Friday, 29 November 2019

Terminator: Dark Fate (2019)

Even reuniting Linda Hamilton and Arnold couldn't save Terminator: Dark Fate from (undeserved) disaster


Director: Tim Miller
Cast: Linda Hamilton (Sarah Connor), Arnold Schwarzenegger (Carl), Mackenzie Davis (Grace), Natalia Reyes (Dani Ramos), Gabriel Luna (Rev-9), Diego Boneta (Diego Ramos), Tristan Ulloa (Felipe Gandal)
 
It should have been a hit. The third attempt in the last ten years to restart the Terminator franchise, after no less than two cancelled planned trilogies, this one bought back James Cameron in a producing and story capacity, pulled in Linda Hamilton to return as Sarah Connor for the first time in nearly thirty years and finally seemed to be the “true” Terminator 3. But it bombed anyway, worse than either Salvation or Genysis and finally put paid (probably) once and all for the franchise. How did it come to this? 

In 1998 a T-800 Terminator (Arnold Schwarzenegger) – one of a number sent back in time by Skynet before erased from history by our heroes in Terminator 2 – finally succeeds in killing John Connor (a CGI recreation of Edward Furlong from T2), leaving Sarah Connor (Linda Hamilton) distraught. Twenty-two years later and a new artificial intelligence from the future, Legion, has sent back a Terminator (Gabriel Luna) to wipe out a pivotal future figure for the human resistance Dani Ramos (Natalia Reyes), with the resistance once again sending back its own champion Grace (Mackenzie Davis), an artificially enhanced human. The inevitable combat between man and machine is on again, with Grace and Dani joining forces with Sarah Connor, as well as other unexpected allies.

That paragraph probably gives you a sense of what’s good and what’s bad about the film. Starting with a twist that seems to finally try and send the franchise off in a new direction – the eradication of John Connor, the person every film has been about protecting – is a brave decision. The confirmation that eternal enemy Skynet has indeed been erased from history finally changes the enemy. Arnie’s T-800 is confirmed as literally the last in existence – a killer sent from a future that now no longer exists. It looks like we are set for something entirely different.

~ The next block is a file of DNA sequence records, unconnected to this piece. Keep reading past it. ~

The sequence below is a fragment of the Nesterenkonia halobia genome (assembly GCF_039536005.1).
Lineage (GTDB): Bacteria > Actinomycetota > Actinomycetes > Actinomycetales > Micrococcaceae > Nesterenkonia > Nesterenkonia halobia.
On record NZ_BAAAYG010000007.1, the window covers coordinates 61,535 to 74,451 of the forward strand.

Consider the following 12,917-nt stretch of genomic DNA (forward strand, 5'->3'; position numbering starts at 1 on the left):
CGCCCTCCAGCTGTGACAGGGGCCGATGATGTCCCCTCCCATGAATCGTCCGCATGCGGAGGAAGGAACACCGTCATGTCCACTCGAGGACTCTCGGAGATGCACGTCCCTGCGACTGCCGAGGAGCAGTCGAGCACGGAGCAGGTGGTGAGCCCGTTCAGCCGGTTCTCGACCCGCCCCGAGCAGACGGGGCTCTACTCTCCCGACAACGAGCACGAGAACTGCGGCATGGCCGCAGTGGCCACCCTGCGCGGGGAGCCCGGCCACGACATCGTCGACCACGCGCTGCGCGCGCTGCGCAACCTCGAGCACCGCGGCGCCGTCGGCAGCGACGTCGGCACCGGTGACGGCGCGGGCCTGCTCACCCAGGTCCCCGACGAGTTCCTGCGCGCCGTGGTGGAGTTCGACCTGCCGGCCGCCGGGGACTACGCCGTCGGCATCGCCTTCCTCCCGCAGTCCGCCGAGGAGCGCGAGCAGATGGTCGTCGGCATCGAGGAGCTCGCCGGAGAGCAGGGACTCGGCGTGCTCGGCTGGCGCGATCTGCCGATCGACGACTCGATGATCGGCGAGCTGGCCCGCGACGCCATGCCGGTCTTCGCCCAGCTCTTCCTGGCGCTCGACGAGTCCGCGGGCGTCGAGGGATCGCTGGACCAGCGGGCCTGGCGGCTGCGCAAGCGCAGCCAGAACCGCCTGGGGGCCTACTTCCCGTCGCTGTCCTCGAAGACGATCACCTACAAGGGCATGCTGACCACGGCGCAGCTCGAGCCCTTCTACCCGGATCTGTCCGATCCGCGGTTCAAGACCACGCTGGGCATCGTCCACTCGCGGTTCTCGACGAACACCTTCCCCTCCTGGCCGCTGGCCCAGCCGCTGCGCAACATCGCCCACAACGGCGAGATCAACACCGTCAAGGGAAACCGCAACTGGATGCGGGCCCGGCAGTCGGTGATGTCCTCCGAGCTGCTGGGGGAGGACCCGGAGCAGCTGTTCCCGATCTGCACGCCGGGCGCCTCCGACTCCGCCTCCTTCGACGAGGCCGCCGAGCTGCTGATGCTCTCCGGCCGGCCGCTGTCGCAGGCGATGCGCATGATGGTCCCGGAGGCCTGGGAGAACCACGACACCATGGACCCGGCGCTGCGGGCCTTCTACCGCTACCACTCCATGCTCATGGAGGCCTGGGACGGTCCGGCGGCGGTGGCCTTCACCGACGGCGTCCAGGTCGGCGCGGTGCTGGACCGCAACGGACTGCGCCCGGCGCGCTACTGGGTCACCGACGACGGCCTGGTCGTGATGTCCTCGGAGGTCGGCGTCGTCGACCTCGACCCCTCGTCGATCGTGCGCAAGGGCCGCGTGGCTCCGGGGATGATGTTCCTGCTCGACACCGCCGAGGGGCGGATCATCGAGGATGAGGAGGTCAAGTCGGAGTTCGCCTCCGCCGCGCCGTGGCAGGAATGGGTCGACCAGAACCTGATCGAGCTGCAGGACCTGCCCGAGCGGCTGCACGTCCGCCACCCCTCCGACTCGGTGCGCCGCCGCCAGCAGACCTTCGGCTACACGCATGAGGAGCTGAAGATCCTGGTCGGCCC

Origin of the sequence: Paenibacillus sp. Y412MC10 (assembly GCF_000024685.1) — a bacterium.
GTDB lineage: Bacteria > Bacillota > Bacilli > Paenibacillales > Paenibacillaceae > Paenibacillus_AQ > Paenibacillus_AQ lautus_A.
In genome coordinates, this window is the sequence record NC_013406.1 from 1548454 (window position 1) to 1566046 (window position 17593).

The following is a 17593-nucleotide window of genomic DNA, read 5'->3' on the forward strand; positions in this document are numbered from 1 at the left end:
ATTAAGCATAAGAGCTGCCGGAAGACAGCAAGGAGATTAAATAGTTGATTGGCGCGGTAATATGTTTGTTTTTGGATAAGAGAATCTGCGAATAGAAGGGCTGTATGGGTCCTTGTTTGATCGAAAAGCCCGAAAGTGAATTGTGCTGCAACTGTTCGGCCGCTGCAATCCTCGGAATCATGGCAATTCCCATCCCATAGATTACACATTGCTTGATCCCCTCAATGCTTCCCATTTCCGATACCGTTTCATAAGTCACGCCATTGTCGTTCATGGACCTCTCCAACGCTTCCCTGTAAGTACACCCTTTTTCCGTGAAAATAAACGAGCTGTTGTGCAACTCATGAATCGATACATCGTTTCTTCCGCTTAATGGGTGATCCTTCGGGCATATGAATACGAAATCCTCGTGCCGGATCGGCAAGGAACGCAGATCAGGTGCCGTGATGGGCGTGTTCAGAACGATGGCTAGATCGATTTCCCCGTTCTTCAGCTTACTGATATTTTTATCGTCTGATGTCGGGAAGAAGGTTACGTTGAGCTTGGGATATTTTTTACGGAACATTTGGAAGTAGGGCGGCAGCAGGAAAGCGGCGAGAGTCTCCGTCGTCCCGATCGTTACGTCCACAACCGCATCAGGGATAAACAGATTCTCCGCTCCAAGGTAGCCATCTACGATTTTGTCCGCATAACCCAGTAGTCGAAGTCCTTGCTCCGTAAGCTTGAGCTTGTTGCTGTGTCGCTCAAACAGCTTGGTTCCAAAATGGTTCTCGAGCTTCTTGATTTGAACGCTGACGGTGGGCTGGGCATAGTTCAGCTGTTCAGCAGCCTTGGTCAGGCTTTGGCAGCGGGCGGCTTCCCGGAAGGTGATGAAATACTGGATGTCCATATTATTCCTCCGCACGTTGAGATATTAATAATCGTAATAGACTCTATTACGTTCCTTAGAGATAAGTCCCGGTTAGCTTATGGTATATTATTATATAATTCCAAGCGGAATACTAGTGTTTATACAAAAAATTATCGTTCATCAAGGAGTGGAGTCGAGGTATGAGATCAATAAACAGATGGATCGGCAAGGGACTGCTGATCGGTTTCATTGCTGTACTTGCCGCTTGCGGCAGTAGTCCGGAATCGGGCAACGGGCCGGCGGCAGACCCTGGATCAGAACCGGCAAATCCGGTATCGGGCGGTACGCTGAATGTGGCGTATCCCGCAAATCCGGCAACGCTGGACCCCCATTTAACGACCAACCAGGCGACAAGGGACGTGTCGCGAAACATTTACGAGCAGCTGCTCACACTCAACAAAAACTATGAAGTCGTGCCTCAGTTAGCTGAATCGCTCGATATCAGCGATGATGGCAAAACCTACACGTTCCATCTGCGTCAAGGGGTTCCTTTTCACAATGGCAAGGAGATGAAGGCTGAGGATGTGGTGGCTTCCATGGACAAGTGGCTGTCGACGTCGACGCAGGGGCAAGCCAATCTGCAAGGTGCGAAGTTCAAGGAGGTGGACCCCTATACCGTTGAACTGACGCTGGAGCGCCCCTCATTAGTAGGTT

And then of course we aren’t. Because it seems man’s reach will inevitably exceed his grasp, just as would-be Terminator film producers will always overreach themselves. Even with Skynet gone, there must always be some artificial intelligence super-computer that destroys the future, there must always be some sort of special one who must be protected at all costs, always a hero sent from the future who knows more than they can say and always an Arnie Terminator on hand for good or bad. Just as Genysis tried to re-set the table, but only reminded us what a small world is, this film tries to shake up the pieces but then replaces most of them with like-for-like and throws us into a film that has effectively exactly the same structure as the first two films.

So, after that opening scene twist, we get the arrival and meet up of the two future warriors, a scrap at an everyday setting for her hero, a series of shocked reveals about the future, some gonzo chases (this one does at least up the anti – literally – by setting one of them in a plane), a lull in proceedings while our on-the-run heroes work out whether they can trust each other, then a final smackdown in a factory where self-sacrifice is all the rage. For a film that tries to do something new, it is remarkably conservative and shows that for all the time-travel inspired gymnastics of the universe it operates in, the series is strictly tied to a set number of rules and plot mechanics.

But it’s all really confidently told. That’s almost the tragedy. This is a pretty good film. Easily the third best Terminator film made. I actually pretty enjoyed it. It has a simple narrative drive to it, an old-fashioned world where the characters throw each other about and punch each other really hard into things rather than engage in balletic, choreographed fight scenes. Tim Miller directs the whole thing with a pace and drive and if Cameron feels like he may have only really been happy to attach his name to the whole thing in return for a few story ideas and a paycheque, at least it can boast it has his definite seal of approval. 

The acting is also pretty good. Linda Hamilton is a welcome return, getting some fascinating beats of intense drive mixed with deep grief. It’s a great to see an action film like this front-and-centre female characters so much. It’s a shame that this is such a franchise with such a masculine reputation, as this realignment has probably not had the impact it could have had in bringing new people in. Mackenzie Davis is impressive as Grace, Natalie Reyes growing in confidence and strength as the new messiah. Even Arnie gets to do something very different with his T-800 characterisation (after 22 years of living as human, the robot has changed beyond all recognition from the remorseless killer), not least seeing him successfully terminate a target for the first time in the franchise. 

It’s just a shame that this energetic re-telling of an old story probably suffered above all from franchise exhaustion. After reboots and restarts from Salvation to Genysis have seen their plotlines, developments and future sequels sent to the scrap heap (certainly the last two) it really seems a case that once bitten, twice bitten makes us not just shy, but running scared. At the end of the day any interest and affection the franchise had from the first two films has been burned up beyond all recognition – and this film, in the end, doesn’t reinvent the wheel enough to encourage you to come back and see what’s different. It’s a shame that this sprightly entertaining film has been terminated not by its future, but by its weary, error-strewn, past.

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